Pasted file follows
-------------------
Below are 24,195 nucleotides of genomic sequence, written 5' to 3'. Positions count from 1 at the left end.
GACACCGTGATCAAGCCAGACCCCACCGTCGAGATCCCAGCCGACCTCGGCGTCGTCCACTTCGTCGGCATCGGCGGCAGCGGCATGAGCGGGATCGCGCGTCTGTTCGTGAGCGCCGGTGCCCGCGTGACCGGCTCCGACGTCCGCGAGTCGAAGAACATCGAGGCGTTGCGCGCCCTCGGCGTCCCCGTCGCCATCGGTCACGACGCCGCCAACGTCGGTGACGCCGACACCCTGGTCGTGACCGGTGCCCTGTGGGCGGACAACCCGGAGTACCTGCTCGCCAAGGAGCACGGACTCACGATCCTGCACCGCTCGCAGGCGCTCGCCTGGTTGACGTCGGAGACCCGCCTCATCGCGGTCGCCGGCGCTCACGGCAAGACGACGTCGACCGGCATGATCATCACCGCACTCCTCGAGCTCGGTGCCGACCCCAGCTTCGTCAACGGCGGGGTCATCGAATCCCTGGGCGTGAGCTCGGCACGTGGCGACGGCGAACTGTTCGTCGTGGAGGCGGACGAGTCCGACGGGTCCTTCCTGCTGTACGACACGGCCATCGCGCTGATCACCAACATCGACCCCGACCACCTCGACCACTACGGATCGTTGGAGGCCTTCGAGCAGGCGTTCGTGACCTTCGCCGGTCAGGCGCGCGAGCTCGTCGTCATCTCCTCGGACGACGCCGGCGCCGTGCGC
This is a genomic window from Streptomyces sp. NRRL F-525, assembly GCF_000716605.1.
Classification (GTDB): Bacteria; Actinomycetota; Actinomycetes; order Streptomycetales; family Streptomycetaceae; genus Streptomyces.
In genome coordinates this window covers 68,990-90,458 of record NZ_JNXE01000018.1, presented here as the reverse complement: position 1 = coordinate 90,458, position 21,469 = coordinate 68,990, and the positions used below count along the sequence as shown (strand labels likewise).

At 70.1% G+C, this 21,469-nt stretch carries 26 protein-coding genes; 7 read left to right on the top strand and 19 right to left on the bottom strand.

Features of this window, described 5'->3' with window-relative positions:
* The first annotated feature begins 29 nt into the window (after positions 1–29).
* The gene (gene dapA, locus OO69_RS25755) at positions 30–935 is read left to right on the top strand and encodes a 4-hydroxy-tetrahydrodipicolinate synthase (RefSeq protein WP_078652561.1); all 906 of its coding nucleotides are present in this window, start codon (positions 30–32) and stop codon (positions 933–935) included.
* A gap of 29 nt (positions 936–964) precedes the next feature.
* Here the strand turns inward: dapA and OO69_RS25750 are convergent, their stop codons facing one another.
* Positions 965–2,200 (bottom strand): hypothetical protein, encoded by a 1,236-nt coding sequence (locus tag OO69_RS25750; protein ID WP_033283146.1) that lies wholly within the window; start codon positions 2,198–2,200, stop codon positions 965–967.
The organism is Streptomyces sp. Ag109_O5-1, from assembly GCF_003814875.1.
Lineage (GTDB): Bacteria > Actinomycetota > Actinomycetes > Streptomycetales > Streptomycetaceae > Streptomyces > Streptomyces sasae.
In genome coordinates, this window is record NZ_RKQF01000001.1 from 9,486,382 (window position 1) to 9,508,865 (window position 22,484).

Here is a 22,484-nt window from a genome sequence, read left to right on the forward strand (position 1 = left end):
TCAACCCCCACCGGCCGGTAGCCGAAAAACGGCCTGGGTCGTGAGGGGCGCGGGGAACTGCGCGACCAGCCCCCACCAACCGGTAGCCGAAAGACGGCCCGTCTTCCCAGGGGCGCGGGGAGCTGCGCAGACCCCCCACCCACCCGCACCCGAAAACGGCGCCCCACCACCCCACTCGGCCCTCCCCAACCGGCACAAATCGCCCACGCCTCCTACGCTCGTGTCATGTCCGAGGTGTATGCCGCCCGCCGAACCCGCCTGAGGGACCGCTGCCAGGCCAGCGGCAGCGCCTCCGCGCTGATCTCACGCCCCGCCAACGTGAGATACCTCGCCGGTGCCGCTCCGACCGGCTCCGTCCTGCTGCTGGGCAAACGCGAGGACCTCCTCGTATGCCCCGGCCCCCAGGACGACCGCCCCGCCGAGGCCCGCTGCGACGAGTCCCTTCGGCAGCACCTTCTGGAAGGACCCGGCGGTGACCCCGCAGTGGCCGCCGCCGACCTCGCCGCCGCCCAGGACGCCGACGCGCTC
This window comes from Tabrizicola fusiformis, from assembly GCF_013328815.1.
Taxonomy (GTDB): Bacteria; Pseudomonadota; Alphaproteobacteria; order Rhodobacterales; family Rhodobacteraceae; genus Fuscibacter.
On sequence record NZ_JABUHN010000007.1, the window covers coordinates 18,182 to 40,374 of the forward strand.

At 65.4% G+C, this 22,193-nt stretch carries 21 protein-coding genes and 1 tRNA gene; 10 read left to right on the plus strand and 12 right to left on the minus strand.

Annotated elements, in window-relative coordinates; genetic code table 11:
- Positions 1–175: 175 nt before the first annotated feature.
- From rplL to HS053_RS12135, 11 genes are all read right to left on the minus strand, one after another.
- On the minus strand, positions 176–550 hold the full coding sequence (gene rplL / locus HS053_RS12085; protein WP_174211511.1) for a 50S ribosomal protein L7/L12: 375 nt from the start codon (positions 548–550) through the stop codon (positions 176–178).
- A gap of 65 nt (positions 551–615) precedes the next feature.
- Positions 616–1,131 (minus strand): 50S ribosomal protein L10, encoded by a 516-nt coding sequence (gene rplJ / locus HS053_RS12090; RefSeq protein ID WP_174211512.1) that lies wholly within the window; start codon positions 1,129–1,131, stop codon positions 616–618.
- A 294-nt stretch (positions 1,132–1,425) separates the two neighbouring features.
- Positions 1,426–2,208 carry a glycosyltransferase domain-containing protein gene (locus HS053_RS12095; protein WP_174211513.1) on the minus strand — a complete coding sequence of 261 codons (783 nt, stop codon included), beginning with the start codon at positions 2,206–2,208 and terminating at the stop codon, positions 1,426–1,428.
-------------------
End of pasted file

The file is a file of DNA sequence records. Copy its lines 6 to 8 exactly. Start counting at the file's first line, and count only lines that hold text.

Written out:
At 70.1% G+C, this 21,469-nt stretch carries 26 protein-coding genes; 7 read left to right on the top strand and 19 right to left on the bottom strand.

Features of this window, described 5'->3' with window-relative positions:
* The first annotated feature begins 29 nt into the window (after positions 1–29).